Outward impressions may belie the heart of a potential safe person, so don’t let a poor first impression turn you off. When David looked for those with whom he’d surround himself, he wrote,  I have my eye on salt-of-the-earth people—they’re the ones I want working with me; Men and women on the straight and narrow—these are the ones I want at my side.[2]

Character and integrity took front and center when he chose his advisors and leaders. He also said, Let the godly strike me! It will be a kindness! If they reprove me, it is soothing medicine. Don’t let me refuse it.[3]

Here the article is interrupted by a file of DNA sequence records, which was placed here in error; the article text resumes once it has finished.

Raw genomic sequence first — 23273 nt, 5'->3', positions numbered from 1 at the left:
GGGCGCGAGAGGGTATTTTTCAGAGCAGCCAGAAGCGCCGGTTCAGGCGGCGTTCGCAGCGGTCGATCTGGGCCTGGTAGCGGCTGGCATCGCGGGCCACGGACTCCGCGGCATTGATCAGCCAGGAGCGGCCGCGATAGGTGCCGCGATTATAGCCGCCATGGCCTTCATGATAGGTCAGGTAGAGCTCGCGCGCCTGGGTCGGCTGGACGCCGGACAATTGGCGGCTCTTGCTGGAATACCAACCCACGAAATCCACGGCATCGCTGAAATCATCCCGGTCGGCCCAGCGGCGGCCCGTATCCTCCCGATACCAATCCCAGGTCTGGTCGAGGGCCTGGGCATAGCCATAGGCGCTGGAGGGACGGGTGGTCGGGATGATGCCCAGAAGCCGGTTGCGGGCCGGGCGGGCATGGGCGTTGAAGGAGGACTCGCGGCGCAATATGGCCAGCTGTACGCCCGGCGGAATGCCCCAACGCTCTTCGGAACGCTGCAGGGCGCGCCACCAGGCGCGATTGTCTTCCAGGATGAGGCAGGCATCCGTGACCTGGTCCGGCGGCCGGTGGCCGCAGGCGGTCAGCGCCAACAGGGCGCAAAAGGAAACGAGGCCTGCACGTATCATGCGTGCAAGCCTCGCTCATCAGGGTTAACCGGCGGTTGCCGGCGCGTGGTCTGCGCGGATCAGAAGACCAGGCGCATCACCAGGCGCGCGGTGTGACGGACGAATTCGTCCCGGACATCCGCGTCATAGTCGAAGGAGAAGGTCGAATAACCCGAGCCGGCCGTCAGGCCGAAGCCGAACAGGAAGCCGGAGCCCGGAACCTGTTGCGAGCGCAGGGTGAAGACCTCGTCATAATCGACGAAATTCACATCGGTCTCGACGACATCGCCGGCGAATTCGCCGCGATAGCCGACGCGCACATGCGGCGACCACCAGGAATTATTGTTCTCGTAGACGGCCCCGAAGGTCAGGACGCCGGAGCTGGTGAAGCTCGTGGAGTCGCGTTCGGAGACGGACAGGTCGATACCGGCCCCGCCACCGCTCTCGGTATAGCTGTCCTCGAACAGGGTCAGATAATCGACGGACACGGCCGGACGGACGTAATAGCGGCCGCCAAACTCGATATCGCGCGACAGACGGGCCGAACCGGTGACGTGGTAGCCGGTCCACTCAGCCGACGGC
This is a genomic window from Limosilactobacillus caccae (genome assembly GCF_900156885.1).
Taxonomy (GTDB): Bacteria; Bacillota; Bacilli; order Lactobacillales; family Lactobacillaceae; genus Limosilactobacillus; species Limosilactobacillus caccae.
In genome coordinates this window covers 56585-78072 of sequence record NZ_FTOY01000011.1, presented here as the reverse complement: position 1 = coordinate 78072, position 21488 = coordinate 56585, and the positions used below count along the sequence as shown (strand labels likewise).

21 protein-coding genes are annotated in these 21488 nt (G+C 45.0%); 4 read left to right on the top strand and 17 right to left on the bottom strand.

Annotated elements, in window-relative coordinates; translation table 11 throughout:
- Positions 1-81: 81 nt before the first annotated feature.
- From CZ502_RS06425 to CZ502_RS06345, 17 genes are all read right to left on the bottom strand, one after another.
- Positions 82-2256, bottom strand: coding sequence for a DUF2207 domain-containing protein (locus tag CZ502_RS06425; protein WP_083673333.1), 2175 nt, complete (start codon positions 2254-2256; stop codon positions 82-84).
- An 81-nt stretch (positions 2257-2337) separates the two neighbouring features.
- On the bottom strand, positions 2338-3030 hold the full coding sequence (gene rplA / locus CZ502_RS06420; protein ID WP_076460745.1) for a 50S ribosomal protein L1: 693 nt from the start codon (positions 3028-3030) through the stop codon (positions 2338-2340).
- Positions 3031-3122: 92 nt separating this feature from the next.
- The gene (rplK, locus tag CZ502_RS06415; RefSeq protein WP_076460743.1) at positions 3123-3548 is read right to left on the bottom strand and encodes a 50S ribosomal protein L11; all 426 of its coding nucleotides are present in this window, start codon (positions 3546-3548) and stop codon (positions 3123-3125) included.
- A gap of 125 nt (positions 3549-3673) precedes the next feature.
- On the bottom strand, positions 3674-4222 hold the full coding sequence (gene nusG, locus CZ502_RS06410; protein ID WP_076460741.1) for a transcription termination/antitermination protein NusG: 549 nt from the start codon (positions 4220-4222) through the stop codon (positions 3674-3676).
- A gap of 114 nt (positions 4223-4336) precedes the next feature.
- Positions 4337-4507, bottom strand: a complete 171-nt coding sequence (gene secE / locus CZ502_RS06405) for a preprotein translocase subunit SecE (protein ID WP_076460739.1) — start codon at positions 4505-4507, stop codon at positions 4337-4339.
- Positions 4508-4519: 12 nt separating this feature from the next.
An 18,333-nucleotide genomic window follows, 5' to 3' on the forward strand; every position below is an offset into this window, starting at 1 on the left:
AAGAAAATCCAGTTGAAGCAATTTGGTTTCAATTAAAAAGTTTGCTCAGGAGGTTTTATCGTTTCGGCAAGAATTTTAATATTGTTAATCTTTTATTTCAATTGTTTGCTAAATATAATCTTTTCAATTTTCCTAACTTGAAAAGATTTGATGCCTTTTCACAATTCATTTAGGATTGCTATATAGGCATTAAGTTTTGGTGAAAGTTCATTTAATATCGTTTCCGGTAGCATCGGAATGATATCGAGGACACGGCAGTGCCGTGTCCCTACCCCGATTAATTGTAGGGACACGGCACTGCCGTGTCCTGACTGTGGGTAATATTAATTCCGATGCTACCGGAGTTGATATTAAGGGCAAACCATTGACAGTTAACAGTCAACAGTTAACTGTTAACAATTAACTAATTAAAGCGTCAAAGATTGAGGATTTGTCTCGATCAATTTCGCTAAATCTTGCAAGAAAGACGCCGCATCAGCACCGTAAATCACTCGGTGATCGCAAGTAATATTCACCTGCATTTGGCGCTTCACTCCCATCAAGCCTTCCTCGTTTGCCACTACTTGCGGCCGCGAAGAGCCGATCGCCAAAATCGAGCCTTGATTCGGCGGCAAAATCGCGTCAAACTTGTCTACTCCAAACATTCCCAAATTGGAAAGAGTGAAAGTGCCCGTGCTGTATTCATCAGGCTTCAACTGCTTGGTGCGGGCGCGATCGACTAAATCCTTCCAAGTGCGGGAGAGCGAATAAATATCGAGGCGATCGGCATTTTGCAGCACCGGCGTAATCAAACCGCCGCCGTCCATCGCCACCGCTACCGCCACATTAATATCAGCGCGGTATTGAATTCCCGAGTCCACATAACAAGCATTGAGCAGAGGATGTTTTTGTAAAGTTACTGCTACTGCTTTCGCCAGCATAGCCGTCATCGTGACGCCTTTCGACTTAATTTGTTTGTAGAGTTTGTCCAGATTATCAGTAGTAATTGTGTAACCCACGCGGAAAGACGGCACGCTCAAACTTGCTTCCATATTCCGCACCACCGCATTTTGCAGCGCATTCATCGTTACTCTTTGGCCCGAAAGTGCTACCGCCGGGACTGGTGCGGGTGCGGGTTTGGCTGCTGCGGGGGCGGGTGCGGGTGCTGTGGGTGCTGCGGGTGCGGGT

David looked for those with the courage to tell him what he needed to hear, not what he wanted to hear. Daniel Goleman (most known for writing on emotional intelligence) wisely notes,

People deprive their co-workers—whether bosses or subordinates—of honest performance feedback for several reasons, chief of which is that it can be uncomfortable to give such feedback. We’re afraid of hurting others’ feelings or otherwise upsetting them. Yet, while we tend to keep the truth about how others are actually doing to ourselves (oddly, not just the negatives, but also the positives), all of us generally crave that kind of appraisal. Candid evaluations matter deeply, in a way that other information does not.[4]

When Paul taught about rights and privileges he said “knowledge makes us proud of ourselves, while love makes us helpful to others.[5] Someone with all the right replies may not be who you need. Actually, we need those who will ask us the right questions more than those who want to give us answers.